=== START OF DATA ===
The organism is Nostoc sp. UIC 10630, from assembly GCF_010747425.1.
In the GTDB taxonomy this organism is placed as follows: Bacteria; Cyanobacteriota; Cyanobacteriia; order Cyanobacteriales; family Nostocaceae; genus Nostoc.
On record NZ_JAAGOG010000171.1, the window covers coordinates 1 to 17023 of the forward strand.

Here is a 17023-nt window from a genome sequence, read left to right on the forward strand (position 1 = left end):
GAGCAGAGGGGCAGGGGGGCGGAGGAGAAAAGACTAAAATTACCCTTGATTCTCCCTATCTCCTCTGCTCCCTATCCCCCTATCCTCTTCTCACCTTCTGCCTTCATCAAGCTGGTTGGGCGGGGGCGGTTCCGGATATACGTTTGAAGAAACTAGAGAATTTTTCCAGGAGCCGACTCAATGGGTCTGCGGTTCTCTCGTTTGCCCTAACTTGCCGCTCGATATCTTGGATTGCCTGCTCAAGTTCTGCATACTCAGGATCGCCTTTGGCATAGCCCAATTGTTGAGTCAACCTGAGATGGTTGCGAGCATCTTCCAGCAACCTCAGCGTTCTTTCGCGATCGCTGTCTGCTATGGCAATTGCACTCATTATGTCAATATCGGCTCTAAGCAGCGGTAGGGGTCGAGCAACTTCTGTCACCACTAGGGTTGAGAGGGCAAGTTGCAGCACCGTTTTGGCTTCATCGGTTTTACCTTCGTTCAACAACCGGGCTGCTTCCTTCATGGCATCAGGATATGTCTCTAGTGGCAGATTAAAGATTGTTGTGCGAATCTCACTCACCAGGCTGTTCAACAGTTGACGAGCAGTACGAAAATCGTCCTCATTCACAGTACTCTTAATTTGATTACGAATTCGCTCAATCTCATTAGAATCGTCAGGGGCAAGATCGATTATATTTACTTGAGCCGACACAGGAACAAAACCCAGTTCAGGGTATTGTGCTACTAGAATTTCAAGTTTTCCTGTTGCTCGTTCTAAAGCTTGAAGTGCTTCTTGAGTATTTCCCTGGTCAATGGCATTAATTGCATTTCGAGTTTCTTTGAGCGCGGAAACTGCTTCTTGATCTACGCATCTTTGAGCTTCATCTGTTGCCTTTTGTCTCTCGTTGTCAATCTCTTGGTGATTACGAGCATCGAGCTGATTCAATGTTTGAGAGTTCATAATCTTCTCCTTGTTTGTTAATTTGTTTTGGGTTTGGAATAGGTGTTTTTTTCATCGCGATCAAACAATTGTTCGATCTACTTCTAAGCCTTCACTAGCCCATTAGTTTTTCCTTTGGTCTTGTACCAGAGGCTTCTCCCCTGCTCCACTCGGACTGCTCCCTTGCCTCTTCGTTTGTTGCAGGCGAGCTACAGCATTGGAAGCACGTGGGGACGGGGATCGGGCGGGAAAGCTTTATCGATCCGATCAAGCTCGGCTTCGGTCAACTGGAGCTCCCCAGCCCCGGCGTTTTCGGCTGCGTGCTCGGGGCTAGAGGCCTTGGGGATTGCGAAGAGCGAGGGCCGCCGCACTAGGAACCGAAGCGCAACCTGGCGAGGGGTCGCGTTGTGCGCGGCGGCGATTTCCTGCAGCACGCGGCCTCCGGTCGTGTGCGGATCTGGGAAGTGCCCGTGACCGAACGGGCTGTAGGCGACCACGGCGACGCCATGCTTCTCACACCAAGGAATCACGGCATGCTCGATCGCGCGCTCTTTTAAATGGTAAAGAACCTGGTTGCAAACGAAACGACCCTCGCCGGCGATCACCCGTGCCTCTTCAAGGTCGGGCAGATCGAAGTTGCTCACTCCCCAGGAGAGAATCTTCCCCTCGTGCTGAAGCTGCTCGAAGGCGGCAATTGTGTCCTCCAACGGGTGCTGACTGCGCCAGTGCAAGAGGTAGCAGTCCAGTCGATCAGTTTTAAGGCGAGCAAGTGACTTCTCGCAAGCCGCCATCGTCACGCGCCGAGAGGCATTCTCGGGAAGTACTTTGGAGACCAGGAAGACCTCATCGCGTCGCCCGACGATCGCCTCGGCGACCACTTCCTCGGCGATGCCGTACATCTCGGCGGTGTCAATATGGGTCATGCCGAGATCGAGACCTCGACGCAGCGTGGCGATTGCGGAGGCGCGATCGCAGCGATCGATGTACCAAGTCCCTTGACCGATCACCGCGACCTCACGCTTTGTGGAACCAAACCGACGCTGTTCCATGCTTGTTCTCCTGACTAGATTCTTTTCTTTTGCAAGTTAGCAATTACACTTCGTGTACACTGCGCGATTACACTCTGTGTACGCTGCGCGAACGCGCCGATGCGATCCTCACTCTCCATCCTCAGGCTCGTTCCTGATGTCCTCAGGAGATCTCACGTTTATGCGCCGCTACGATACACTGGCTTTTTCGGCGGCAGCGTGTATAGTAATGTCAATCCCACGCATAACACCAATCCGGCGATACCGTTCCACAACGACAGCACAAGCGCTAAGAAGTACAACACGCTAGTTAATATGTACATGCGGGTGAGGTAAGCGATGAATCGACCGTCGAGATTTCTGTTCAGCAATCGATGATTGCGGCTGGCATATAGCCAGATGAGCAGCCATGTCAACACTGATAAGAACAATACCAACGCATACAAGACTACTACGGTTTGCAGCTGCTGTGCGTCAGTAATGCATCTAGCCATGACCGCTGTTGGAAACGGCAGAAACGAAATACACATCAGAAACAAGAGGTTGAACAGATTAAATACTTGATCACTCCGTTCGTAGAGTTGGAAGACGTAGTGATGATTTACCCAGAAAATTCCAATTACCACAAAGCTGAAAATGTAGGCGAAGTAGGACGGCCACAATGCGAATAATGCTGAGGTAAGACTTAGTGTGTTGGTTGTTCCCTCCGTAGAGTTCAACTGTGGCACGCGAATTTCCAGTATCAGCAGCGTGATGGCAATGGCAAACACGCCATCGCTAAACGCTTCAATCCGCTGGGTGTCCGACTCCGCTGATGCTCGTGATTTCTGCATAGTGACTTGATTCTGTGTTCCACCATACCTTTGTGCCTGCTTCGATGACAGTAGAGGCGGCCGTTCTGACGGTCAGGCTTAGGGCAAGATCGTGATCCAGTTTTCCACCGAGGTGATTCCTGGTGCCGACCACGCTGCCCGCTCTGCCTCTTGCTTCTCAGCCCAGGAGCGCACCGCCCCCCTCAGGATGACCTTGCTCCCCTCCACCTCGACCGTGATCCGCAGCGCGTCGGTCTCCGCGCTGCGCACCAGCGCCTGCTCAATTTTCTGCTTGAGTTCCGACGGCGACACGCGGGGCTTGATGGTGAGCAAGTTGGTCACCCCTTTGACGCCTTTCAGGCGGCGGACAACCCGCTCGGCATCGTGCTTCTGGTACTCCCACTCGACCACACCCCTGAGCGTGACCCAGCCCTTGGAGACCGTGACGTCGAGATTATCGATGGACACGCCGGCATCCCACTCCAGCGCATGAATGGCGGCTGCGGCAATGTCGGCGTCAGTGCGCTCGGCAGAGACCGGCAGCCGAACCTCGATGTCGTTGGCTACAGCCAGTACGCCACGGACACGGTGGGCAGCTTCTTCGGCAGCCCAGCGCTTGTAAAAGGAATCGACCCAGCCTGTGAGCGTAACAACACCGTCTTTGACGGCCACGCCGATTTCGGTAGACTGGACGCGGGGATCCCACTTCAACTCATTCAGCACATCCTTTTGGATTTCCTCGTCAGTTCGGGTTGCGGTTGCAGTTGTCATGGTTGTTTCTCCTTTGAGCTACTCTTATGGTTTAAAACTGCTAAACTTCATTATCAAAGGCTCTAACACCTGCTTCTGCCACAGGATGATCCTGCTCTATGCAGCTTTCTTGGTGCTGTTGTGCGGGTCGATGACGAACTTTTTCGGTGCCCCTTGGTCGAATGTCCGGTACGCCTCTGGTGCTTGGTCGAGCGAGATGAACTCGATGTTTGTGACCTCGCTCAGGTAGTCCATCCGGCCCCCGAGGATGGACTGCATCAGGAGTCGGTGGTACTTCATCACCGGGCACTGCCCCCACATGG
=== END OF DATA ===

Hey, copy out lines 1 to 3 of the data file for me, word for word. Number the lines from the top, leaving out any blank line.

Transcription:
The organism is Nostoc sp. UIC 10630, from assembly GCF_010747425.1.
In the GTDB taxonomy this organism is placed as follows: Bacteria; Cyanobacteriota; Cyanobacteriia; order Cyanobacteriales; family Nostocaceae; genus Nostoc.
On record NZ_JAAGOG010000171.1, the window covers coordinates 1 to 17023 of the forward strand.